All this was followed by shameful actions such forced sterilization, eviction of illegal colonies in Delhi and neighboring areas by the use of brute strength etc., which are just a few example of events that would have made the founders of Indian democracy, like Mahatma Gandhi and Indira's father and the first prime minister of the country, Jawaharlal Nehru, hang their heads in shame.

With almost the entire opposition in jail or on the run, and whatever was left of the free press after government censorship, the reports given to the then prime minister by her close associates led her to believe that her decision and the conditions prevalent on the ground following the imposition of the Emergency had had support of the citizens of the country and if elections were held, she would come back to power.

This though turned out to be wrong, as the Congress was handed a crushing defeat in the elections held after its withdrawal on 21st March 1977.

Declared vs. Undeclared Emergency

The present times are a bit different from those in 1975, to say the least. And while it would be easy to agree or disagree with the claims of a state of an undeclared emergency in the country today depending on one's political leanings, it can always be considered worthwhile to compare today's times with those preceding, during and following those 21 months, as in the case of democracy, citizens can never be too careful.

While there is absolutely no comparison of the conditions in the country during the actual period of the Emergency, a look at the time previous to it does show some interesting similarities and a lot of differences between them.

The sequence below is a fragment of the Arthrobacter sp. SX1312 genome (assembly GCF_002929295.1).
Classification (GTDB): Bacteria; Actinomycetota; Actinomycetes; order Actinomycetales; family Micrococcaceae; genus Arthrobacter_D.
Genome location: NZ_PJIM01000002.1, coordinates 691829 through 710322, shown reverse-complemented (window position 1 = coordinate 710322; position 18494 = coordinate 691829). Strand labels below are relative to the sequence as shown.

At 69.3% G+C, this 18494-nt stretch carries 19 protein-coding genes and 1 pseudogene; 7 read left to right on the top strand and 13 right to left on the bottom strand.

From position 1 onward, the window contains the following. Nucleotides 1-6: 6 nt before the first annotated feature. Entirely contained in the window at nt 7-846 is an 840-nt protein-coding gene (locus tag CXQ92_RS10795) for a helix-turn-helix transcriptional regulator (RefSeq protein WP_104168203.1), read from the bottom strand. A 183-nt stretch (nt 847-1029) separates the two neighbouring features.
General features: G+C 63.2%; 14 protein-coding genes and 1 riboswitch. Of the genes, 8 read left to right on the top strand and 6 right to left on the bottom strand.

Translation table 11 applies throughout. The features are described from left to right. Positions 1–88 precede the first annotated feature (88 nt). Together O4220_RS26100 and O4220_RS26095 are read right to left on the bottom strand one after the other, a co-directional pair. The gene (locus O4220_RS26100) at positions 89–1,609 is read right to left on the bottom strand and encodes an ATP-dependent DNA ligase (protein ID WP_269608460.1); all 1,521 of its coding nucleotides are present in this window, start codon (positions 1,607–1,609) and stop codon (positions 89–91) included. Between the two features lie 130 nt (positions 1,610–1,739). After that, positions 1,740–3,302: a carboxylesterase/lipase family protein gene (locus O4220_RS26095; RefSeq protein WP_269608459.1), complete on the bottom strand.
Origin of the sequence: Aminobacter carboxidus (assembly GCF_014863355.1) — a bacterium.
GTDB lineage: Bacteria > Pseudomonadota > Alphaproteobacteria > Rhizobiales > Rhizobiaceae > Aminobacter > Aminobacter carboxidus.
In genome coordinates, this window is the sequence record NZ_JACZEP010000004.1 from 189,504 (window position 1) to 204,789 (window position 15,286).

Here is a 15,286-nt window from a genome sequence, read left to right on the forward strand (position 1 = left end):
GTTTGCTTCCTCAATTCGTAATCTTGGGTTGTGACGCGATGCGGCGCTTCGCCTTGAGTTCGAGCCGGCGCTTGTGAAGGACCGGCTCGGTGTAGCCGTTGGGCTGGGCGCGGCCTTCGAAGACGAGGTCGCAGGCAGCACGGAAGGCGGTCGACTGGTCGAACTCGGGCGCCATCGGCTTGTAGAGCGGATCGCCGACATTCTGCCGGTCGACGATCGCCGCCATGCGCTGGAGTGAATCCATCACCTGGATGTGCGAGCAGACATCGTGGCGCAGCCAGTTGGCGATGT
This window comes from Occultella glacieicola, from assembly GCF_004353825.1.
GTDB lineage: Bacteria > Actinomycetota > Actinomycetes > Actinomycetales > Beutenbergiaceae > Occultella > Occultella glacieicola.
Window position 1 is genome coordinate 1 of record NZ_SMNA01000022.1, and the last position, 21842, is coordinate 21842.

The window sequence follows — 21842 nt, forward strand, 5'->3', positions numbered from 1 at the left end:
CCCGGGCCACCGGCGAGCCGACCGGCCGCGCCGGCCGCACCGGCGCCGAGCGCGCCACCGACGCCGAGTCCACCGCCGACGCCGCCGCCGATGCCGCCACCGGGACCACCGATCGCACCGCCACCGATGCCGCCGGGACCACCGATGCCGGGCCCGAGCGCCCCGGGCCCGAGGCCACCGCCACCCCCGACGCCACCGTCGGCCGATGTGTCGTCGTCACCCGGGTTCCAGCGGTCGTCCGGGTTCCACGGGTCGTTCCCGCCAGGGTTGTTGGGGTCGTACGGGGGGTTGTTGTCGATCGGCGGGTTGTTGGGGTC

The election before the imposition of Emergency witnessed Indira chosen as the prime minister with a clear majority in the Lok Sabha, a fact similar to the current Prime Minister Narendra Modi. But while her leadership, which was very popular following the win in the elections and a victory in the 1971 Indo-Pak war over the liberation of Bangladesh, slowly lost active support due to a weak economy and her opponents like JP gaining strength and followers among other reasons, Modi has had no such problems. In fact, his party, the BJP, has won most state elections since he became prime minister in 2014.

Like Congress of then, the BJP is now at the centre of Indian politics. His party too is governed under his strict leadership, quite like Indira. And both leaders also have the common traits of not only being strong leaders but are also seen as bigger than their parties and have a strong personal following.

But for all the similarities, and there are more, a number of critical differences also show that 2017 is no 1975.

Though Modi might enjoy widespread support in the coverage given to him by the media, the government forces none of it. And if the owners of media houses choose to follow an editorial line in favour of the government, as has been alleged so, it cannot be explained by them being coerced into doing so. During the Emergency, the government did it through force, and still, some did not toe the government line. In the present scenario, no such censorship exists and if favouritism is still shown by the media, it has to be seen as owners of publications doing so in line with their business interests and beliefs.